90 Neighborhoods and What We Love About Them

Explore the ins and outs of Pittsburgh’s incredible, diverse neighborhoods with fun things to do in every part of town.



(page 4 of 10)


 

Lincoln-Lemington-Belmar

The invention of Mike Hanley and Jerry Dilembo, Burgatory delivers on its promise to provide a “helluva burger” and “heavenly shakes.” The burgers are made of a proprietary blend of hormone-free sirloin, chuck, brisket and short-rib cuts. There are top-notch veggie burgers, too. Most fun is the “custom creation” offering, which allows you to build your own concoction, starting with your choice of bun and burger, and finishing with a dizzying array of toppings. In the evening, the neighborhood bar crowd visits to enjoy sports and conversation around the centrally located TVs. The bar stays open late and offers the full menu, as well as a nice assortment of cocktails and bottled beers. — Valentina

[932 Freeport Road; burgatorybar.com, 412/781-1456]

 

East Hills

Imani Christian Academy, a private school, works daily to improve the lives and the futures of its students by focusing on early childhood development and individual attention. In fall 2012, the school made a move that had the community buzzing: the Imani Saints Varsity Football team joined the Western Pennsylvania Interscholastic Athletic League. A shift in football conference alignment may seem like a minor change, but consider the implications: In football-mad western Pennsylvania, Imani Christian was now playing marquee matchups under the Friday night lights. “It gives our young men an opportunity to compete at a level that people from around the area can recognize,” said Tru Dixon, dean of students and athletic coordinator. In 2011, the school fielded an independent team, playing entirely on the road and traveling as far as the Erie area to find opponents; a year later, the team was playing home games at Chadwick Field in nearby Homewood. And, by the way, its players won all three of their home games, including a 40-3 rout of McDonald, Pa.’s Fort Cherry High School en route to posting a 6-3 record. The boy’s varsity basketball team fared even better, posting an 8-1 record in its first year of WPIAL competition. In a tough neighborhood, points of pride are sometimes few and far between. To the parents and teens of the East Hills, seeing their Saints take the field or court as hometown heroes is about much more than just sports. — Sean Collier

[imanichristianacademy.org/student-life-athletics.html]

 


 

Homewood South

Pittsburgh artist and activist Vanessa German makes her home in Homewood South, where she frequently is found creating art on her front porch, immersed in the community she loves dearly. When an onslaught of children joined her on the porch, German obtained access to an empty house down the street at the corner of Hamilton and Hale (right on the route for the 71D) and opened Art House. There, children are given space to be safe in their art and imaginations with “Miss Vanessa” as a model for the lifesaving power of love. Art House also hosts community dinners and art exhibitions. — Amy Whipple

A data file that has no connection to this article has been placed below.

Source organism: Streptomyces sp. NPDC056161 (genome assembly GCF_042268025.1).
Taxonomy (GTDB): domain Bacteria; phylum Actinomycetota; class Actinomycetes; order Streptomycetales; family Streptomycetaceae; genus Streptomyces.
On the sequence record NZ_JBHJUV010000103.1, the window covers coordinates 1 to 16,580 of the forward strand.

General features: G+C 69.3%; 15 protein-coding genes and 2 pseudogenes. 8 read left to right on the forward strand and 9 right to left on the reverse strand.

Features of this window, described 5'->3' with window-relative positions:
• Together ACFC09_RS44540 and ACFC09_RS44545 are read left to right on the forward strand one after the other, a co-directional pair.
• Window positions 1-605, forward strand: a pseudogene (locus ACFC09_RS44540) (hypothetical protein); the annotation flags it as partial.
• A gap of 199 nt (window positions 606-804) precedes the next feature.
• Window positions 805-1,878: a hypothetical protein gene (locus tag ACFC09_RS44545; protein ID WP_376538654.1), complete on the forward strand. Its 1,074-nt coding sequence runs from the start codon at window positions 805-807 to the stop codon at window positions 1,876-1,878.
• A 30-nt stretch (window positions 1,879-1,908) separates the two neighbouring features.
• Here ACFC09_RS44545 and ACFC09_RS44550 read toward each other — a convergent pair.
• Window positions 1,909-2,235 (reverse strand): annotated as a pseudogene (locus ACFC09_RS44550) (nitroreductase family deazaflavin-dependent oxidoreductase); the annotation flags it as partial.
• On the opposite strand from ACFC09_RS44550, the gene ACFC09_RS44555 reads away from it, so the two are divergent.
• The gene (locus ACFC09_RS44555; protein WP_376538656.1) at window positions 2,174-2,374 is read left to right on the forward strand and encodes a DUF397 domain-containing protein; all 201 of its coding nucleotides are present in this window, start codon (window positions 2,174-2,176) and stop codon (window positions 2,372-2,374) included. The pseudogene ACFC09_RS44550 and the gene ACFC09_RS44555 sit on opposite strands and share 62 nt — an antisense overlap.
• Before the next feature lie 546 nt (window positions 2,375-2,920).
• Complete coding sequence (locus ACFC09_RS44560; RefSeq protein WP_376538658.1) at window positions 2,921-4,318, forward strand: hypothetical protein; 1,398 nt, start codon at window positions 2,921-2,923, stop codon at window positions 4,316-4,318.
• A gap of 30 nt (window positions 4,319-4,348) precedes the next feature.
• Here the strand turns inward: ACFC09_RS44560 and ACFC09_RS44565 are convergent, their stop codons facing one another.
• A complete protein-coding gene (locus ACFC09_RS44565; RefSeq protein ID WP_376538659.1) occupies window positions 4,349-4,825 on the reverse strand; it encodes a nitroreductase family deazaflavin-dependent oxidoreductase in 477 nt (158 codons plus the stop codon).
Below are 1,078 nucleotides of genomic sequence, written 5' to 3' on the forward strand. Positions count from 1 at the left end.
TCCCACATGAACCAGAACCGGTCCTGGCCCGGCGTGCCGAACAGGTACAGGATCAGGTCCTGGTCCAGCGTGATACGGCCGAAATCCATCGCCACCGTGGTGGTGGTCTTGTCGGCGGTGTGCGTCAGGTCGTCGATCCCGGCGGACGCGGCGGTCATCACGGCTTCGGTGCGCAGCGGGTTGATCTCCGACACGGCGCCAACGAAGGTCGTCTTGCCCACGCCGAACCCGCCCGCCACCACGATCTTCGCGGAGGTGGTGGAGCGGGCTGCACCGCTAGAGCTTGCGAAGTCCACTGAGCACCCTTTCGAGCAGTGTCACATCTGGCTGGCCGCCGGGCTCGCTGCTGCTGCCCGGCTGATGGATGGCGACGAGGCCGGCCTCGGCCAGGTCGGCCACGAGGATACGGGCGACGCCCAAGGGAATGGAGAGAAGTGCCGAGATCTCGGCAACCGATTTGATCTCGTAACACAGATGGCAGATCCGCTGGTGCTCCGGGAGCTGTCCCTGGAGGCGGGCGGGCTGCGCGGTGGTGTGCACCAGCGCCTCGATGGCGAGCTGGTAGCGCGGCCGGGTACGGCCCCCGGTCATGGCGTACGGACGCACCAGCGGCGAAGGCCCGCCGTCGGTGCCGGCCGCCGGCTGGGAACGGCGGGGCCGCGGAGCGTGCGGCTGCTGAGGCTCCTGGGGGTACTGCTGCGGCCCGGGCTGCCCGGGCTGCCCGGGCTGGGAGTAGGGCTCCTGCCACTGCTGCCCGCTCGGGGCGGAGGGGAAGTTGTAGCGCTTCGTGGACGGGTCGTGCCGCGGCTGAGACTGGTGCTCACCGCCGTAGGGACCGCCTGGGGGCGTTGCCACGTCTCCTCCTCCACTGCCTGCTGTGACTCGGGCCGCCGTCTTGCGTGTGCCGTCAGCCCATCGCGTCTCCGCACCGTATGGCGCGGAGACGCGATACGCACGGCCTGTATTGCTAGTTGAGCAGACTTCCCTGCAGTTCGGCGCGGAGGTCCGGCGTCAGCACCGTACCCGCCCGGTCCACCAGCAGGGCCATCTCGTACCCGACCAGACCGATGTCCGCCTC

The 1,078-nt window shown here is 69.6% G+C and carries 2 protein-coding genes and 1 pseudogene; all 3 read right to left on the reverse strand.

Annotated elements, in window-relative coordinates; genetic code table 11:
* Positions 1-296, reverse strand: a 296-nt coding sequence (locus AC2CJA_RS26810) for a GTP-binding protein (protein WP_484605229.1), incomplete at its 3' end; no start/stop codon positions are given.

[lovefrontporch.com]

 


 

Homewood West

Handsome and historic Westinghouse High School opened its doors in 1917.

 


 

Homewood North

The Pittsburgh Student Achievement Center offers specialized attention, including the HAWKS mentoring initiative.

 

Larimer

While many places offer growler service, there may be no source of suds more fully ingrained in that traditional community spirit than East End Brewing Co. The brewery’s beers also are on tap at more than 100 area bars and restaurants, where tap handles proudly proclaim the birthplace of the brews. East End stands for everything local and, until 2012, that meant a tiny brewery and taproom in Homewood, too small to meet the growing demand for East End’s beers. In its spacious new home in nearby Larimer, East End can brew more, host more and try more. (For fans of a different type of brew, Indiana, Pa.-based Commonplace Coffee Co. shares the space.) One thing has carried over: The owners, as well as four full-time employees, fight to keep East End a near-zero-waste business. Spent grain is donated to a local farm for feed. Scrap wood found at the new space was upcycled into the bar. Even empty sacks from grain are stacked and stored so that customers can later claim them. Aside from the brewery’s positive impact on the environment, local focus and frequent charitable endeavors — among them the annual, ever-popular Keg Ride, a bicycle-led keg delivery event to benefit BikePGH and other organizations — East End promotes community in the simplest way possible: by bringing people together. — Sean Collier

[147 Julius St.; eastendbrewing.com, 412/537-BEER]

 


 

North Point Breeze

Whether you've scaled Everest or get nervous on Mount Washington, The Climbing Wall has a workout for you.

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⬇ Choose Your Region










 

⬇ Did we miss something?

When we set out to find something we loved in every single city neighborhood, we hit an early hurdle: how should we define them? Pittsburghers have long held different definitions of where certain 'hoods end and others begin — as has the city itself, changing official designations more than once.

In the end, we decided to swear by the most recent city maps. That does make for some odd quirks of designation, but we felt it was the only fair standard we could apply.

And while we do love all 90 of our choices, each neighborhood could've provided 90 more — the selections presented here are by no means the best part of their respective neighborhoods, just one of many great components. We're eager to here about your favorite features and landmarks, so let us know: what's your favorite part of your favorite neighborhood?

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